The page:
HomeBorder Dreamers. Identifying and narrative Latin America’s closed spaces

HomeBorder Dreamers. Identifying and narrative Latin America’s closed spaces

Border Dreamers. Identifying and narrative Latin America’s closed spaces

Imaginaires de la limite. Dire et narrer les espaces fermés latinoaméricains dans un monde global

Imaginarios del límite. Decir y narrar los espacios cerrados de Latinoamérica

Imaginários do limite. Dizer e narrar os espaços fechados latino-americanos num mundo global

« Amerika » numéro 23

Revista «Amerika» numéro 23

*  *  *

Published on Friday, September 24, 2021 by Céline Guilleux

Summary

Ce numéro de la revue Amerika va interroger la notion de limites dans les imaginaires latinoaméricains, que ce soit dans l’évocation de limites physiques de l’espace (bornages, frontières) ou dans les séparations implicites, tant d’un point de vue social ou politique qu’artistique.

Announcement

Argument

Borders and limits seemed to have gone out of style at the end of the 20th century. However, though sovereign governments, they have reoccupied the stage and public opinion in the last decade. Despite this, it seems that the current process of building walls and reinforcing borders has been taking place for longer than it seems. The fall of the Berlin Wall, which abolished a symbolic border, slightly preceded the appearance and the densification of other walls and limits, the most mediated being the border between Mexico and the United States. This densification, which began in the 1990s with the Guardian plan, has not stopped increasing since the 9/11 attacks.

This separation, between what is still conceived as the world's leading power and emerging America, has become the most common symbol of the boundary between two territories with apparently very marked identities. However, it is only the materialization of a myriad of territorial and cultural subdivisions, in which it would cover the entirety of the subcontinent: gated communities and private neighborhoods, public spaces adapted only to some sectors of the population, indigenous reserves, narco-cities, communities. religious, etc.

At a time when the fact of creating and disseminating narrative processes, in increasingly transmedia content, it seems provocative to question the narratives that can arise from putting these limits, borders and closed spaces into perspective. What will they tell us about the relationship with space, with identity, with otherness?

After a first day of studies in 2019, we would like to continue addressing the following topics:

  • How to narrate the limit without falling into stereotypes and making the border something more than a mere scenery? What characters or narrative structures to choose? What space do the different types of stories occupy (fantastic, testimonial, historical), in a literary environment increasingly given to hybridization? What objectives are pursued? What place do visible minorities occupy? Will there be specificities for Latin American literature?
  • Is it possible to think of a limit as a type of protection? Beyond a restriction of movement or a factor of spatial segregation, will the border be a protective entity for some national cultures, against globalization directed - if we caricature - by the United States? If we continue, living in closed environments may be contemplated as a means to protect oneself from various forms of violence - real or symbolic - or it may be an intellectual choice. One may wonder what the creative, ideological and narrative purposes of this type of position may be.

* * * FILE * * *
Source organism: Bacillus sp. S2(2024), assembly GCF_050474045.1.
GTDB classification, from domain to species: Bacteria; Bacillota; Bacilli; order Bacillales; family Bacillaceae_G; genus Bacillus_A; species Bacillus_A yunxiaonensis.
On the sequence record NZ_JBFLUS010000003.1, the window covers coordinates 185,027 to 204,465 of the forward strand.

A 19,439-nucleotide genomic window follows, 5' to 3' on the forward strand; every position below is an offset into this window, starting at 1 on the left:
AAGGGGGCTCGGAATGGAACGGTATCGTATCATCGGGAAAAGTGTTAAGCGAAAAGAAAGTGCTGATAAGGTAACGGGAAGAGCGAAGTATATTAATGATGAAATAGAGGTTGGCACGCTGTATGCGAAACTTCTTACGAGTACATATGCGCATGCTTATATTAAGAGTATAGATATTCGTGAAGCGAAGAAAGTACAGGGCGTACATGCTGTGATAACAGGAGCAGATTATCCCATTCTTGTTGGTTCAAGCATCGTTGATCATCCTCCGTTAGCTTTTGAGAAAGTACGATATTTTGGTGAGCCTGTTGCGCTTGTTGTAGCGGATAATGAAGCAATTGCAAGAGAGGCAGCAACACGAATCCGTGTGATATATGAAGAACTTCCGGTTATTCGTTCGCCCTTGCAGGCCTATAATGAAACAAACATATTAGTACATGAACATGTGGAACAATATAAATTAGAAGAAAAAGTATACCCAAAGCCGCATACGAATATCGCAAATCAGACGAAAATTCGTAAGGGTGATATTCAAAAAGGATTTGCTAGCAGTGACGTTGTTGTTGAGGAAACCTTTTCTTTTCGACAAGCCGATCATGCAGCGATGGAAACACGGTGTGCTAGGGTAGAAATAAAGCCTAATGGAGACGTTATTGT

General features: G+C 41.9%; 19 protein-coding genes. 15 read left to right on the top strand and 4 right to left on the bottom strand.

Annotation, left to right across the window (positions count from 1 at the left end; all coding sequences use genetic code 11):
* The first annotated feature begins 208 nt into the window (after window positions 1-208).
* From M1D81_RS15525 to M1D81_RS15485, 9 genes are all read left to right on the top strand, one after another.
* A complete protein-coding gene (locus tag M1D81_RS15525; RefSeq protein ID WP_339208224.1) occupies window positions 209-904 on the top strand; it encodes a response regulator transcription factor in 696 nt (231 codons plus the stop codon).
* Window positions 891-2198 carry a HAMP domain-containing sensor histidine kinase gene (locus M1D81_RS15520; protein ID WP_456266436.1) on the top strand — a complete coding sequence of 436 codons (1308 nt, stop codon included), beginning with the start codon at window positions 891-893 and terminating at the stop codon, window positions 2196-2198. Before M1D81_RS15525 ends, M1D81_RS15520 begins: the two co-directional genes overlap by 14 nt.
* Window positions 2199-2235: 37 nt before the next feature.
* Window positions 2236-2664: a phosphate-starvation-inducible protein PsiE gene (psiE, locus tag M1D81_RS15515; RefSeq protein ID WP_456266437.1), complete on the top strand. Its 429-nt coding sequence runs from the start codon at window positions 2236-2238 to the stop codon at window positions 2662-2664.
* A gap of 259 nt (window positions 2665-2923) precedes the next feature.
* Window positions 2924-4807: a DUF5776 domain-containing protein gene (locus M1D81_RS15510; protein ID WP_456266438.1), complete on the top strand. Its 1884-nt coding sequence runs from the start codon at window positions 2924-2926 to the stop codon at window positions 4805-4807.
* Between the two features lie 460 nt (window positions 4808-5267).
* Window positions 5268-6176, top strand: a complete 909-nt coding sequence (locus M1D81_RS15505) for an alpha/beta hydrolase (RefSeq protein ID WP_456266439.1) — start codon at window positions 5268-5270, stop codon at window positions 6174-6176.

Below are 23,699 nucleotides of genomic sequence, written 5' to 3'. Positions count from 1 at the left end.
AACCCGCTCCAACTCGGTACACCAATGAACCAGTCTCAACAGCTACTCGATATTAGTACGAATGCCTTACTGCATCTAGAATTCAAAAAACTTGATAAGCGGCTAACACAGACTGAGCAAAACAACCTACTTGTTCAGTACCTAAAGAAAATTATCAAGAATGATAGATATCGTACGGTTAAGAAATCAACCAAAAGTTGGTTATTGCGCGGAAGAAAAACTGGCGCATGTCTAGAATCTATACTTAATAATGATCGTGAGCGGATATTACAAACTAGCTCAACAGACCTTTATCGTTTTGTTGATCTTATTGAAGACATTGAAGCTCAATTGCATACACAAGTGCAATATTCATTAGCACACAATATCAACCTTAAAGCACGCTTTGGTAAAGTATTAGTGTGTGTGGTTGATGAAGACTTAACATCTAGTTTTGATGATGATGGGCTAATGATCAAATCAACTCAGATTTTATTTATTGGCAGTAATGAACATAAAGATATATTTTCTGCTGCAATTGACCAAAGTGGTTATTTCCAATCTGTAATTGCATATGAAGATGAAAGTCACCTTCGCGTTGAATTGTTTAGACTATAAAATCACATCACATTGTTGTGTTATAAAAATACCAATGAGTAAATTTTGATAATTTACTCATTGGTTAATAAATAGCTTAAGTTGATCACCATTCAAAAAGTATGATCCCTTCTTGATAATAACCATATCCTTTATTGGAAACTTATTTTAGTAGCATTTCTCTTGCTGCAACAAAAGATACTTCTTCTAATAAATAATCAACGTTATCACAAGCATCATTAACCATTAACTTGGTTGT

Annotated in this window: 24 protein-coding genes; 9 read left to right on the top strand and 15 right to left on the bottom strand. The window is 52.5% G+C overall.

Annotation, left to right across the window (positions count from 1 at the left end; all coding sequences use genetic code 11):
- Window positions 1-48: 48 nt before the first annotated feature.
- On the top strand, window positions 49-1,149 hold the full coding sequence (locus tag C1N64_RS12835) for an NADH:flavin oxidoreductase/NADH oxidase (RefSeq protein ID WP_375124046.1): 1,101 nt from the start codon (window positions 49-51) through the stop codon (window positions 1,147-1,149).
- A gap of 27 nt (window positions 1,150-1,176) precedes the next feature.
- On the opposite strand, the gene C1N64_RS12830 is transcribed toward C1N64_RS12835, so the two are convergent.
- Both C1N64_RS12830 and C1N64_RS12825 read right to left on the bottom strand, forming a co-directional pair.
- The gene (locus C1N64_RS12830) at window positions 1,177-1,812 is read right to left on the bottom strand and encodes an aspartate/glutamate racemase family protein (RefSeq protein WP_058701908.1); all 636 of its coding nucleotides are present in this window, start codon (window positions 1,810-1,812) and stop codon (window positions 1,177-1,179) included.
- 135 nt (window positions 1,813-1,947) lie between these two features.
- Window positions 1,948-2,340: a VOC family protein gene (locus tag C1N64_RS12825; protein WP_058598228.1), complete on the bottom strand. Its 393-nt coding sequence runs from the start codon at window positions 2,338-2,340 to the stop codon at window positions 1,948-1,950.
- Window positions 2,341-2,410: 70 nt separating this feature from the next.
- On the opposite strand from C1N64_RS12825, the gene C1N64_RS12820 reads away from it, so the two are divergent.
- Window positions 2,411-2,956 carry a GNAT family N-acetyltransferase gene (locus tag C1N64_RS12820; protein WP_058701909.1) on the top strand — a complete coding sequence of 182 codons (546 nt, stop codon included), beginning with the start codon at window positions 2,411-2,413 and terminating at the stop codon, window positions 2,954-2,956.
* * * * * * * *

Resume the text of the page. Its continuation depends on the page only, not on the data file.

• Inside, outside, who writes? And for whom do they write? Cultural boundaries and communities. The limit can also be used, in this age of globalization, to conquer only one audience, producing and creating only for that audience (books, works of art, ultra-restrictive distribution of texts, delivery by delivery on paid sites, etc.) Will it be possible to aspire to create for defined groups, and if so, what is the interest in the current cultural economy? What space do these writings occupy in Latin America, and what is their audience? Will the large publishing and audiovisual groups seek to conquer specific sectors, and with what type of creations?

Any question that has not been mentioned but that responds to the problems listed above may be contemplated.

Submission guidelines

Abstracts must be sent to anais.fabriol@univ-rennes2.fr and amerika@opendition.org,

before October 20, 2021;

The answers will be given as soon as possible, for a submission of the articles on November 20, 2021.

Article proposals must have a maximum of 1000 characters. They can be in Spanish, French, English, Portuguese. The presentation rules appear in the heading "Calls" of the Journal.

Articles can be submitted in the following languages: Spanish, French, English, Portuguese. They must have a maximum of 40,000 characters (including bibliography and footnotes). They can be accompanied with illustrations, subject to the reservation that the author has the rights of diffusion.


Date(s)

  • Wednesday, October 20, 2021

Keywords

  • limite, littérature, Amérique latine, frontière

Contact(s)

  • Anaïs Fabriol
    courriel : anais [dot] fabriol [at] univ-rennes2 [dot] fr

Reference Urls

Information source

  • Anaïs Fabriol
    courriel : anais [dot] fabriol [at] univ-rennes2 [dot] fr

To cite this announcement

« Border Dreamers. Identifying and narrative Latin America’s closed spaces », Call for papers, Calenda, Published on Friday, September 24, 2021, https://calenda.org/912577

Archive this announcement

  • Google Agenda
  • iCal
Search OpenEdition Search

You will be redirected to OpenEdition Search